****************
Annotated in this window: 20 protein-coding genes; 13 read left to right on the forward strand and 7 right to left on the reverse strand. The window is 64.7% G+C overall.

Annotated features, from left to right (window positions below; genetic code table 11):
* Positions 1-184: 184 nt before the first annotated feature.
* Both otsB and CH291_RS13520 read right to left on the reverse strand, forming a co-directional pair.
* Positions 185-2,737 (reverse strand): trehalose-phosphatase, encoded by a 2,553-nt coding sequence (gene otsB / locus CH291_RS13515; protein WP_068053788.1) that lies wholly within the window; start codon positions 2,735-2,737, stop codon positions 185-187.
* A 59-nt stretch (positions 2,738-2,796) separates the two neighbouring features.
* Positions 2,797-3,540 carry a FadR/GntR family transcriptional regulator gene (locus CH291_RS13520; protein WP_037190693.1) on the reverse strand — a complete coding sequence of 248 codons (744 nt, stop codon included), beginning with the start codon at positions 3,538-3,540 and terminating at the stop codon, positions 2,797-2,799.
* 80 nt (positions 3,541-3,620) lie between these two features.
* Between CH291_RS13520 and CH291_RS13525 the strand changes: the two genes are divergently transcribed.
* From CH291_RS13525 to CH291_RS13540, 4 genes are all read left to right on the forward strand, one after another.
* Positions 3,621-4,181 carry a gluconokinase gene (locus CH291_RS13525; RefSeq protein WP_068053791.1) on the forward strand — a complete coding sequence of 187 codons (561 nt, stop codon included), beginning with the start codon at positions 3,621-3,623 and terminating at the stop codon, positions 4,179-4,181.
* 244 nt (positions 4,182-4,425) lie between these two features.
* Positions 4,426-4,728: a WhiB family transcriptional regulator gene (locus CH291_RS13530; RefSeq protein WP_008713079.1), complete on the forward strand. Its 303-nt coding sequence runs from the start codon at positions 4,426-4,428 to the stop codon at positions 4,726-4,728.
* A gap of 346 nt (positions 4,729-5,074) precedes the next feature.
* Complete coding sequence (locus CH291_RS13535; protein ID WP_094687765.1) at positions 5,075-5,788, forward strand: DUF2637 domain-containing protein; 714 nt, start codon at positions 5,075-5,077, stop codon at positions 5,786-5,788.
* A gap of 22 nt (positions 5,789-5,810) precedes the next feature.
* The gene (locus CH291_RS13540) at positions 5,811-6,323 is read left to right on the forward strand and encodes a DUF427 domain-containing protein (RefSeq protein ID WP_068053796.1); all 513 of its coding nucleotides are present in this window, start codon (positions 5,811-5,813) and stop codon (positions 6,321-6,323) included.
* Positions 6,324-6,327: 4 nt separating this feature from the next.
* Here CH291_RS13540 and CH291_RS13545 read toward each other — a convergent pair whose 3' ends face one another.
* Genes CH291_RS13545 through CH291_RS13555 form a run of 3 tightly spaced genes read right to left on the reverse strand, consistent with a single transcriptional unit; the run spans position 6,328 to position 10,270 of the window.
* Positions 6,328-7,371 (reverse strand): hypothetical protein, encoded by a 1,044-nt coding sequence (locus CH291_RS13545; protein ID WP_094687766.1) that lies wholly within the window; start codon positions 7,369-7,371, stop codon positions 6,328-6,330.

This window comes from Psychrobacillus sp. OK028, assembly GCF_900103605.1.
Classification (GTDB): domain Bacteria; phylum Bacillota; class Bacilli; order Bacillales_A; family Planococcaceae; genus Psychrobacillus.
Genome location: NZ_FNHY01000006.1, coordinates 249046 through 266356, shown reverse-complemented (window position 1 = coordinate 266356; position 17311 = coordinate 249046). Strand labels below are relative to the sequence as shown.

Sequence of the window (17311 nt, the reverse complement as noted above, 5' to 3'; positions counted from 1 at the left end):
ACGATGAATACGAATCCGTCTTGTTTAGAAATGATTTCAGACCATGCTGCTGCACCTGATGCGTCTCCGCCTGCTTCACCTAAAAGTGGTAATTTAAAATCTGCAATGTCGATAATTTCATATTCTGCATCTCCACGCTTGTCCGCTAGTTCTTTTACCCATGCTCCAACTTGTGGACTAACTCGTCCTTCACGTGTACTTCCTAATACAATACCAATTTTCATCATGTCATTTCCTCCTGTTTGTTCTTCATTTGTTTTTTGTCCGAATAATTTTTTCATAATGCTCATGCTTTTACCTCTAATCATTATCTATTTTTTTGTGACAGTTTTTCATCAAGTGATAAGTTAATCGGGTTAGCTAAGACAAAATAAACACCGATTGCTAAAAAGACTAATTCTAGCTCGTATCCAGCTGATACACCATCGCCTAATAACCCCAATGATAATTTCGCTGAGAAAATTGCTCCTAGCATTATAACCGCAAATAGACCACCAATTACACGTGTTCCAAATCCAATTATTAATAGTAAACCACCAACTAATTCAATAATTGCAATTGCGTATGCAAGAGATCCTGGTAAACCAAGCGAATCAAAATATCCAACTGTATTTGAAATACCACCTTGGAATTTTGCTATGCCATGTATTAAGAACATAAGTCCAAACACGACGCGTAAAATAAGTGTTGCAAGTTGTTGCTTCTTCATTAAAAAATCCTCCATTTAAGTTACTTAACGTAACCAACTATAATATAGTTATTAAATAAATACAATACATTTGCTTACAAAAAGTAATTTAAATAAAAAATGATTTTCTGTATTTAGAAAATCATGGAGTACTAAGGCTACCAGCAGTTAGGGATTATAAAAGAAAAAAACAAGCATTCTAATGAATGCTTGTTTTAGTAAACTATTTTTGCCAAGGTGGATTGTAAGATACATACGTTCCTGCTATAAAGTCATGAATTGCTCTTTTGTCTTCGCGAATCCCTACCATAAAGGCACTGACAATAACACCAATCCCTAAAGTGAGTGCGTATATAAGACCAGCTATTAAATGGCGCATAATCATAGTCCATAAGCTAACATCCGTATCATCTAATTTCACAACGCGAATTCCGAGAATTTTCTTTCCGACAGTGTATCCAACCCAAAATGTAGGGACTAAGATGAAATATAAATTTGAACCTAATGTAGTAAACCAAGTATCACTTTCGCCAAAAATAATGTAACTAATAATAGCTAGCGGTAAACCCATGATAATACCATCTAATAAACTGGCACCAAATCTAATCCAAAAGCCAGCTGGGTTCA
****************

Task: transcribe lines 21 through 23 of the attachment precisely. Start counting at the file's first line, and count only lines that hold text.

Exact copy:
* Positions 6,328-7,371 (reverse strand): hypothetical protein, encoded by a 1,044-nt coding sequence (locus CH291_RS13545; protein ID WP_094687766.1) that lies wholly within the window; start codon positions 7,369-7,371, stop codon positions 6,328-6,330.

This window comes from Psychrobacillus sp. OK028, assembly GCF_900103605.1.
Classification (GTDB): domain Bacteria; phylum Bacillota; class Bacilli; order Bacillales_A; family Planococcaceae; genus Psychrobacillus.